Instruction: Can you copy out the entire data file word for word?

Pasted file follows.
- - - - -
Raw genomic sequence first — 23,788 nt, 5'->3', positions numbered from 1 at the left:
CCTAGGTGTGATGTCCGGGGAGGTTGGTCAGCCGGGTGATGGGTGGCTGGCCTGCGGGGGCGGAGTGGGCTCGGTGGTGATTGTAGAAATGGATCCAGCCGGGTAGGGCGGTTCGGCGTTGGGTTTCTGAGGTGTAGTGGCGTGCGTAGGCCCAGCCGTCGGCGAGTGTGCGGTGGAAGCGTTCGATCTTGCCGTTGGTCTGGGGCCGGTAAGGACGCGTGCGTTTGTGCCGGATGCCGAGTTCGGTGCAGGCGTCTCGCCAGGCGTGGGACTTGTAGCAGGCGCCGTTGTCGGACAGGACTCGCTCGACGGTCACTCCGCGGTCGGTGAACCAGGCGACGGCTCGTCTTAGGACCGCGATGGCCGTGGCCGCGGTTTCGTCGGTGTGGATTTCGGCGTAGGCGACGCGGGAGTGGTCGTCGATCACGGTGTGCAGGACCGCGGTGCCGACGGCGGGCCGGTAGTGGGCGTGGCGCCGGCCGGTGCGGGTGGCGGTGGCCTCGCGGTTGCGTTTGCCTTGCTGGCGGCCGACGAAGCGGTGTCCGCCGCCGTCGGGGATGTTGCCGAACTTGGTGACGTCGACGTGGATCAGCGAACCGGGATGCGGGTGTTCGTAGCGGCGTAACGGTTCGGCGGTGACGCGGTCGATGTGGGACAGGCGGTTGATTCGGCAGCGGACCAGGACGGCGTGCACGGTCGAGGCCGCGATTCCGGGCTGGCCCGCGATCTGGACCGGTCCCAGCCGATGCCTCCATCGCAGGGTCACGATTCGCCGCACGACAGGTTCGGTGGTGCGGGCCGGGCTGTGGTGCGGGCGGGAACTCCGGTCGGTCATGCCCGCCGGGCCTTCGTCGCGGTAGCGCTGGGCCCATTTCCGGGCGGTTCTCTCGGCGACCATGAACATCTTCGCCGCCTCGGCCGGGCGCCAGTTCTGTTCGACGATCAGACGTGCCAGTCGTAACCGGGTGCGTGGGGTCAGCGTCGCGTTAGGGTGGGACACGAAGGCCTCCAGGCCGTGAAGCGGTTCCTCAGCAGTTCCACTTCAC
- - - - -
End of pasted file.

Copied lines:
Raw genomic sequence first — 23,788 nt, 5'->3', positions numbered from 1 at the left:
CCTAGGTGTGATGTCCGGGGAGGTTGGTCAGCCGGGTGATGGGTGGCTGGCCTGCGGGGGCGGAGTGGGCTCGGTGGTGATTGTAGAAATGGATCCAGCCGGGTAGGGCGGTTCGGCGTTGGGTTTCTGAGGTGTAGTGGCGTGCGTAGGCCCAGCCGTCGGCGAGTGTGCGGTGGAAGCGTTCGATCTTGCCGTTGGTCTGGGGCCGGTAAGGACGCGTGCGTTTGTGCCGGATGCCGAGTTCGGTGCAGGCGTCTCGCCAGGCGTGGGACTTGTAGCAGGCGCCGTTGTCGGACAGGACTCGCTCGACGGTCACTCCGCGGTCGGTGAACCAGGCGACGGCTCGTCTTAGGACCGCGATGGCCGTGGCCGCGGTTTCGTCGGTGTGGATTTCGGCGTAGGCGACGCGGGAGTGGTCGTCGATCACGGTGTGCAGGACCGCGGTGCCGACGGCGGGCCGGTAGTGGGCGTGGCGCCGGCCGGTGCGGGTGGCGGTGGCCTCGCGGTTGCGTTTGCCTTGCTGGCGGCCGACGAAGCGGTGTCCGCCGCCGTCGGGGATGTTGCCGAACTTGGTGACGTCGACGTGGATCAGCGAACCGGGATGCGGGTGTTCGTAGCGGCGTAACGGTTCGGCGGTGACGCGGTCGATGTGGGACAGGCGGTTGATTCGGCAGCGGACCAGGACGGCGTGCACGGTCGAGGCCGCGATTCCGGGCTGGCCCGCGATCTGGACCGGTCCCAGCCGATGCCTCCATCGCAGGGTCACGATTCGCCGCACGACAGGTTCGGTGGTGCGGGCCGGGCTGTGGTGCGGGCGGGAACTCCGGTCGGTCATGCCCGCCGGGCCTTCGTCGCGGTAGCGCTGGGCCCATTTCCGGGCGGTTCTCTCGGCGACCATGAACATCTTCGCCGCCTCGGCCGGGCGCCAGTTCTGTTCGACGATCAGACGTGCCAGTCGTAACCGGGTGCGTGGGGTCAGCGTCGCGTTAGGGTGGGACACGAAGGCCTCCAGGCCGTGAAGCGGTTCCTCAGCAGTTCCACTTCAC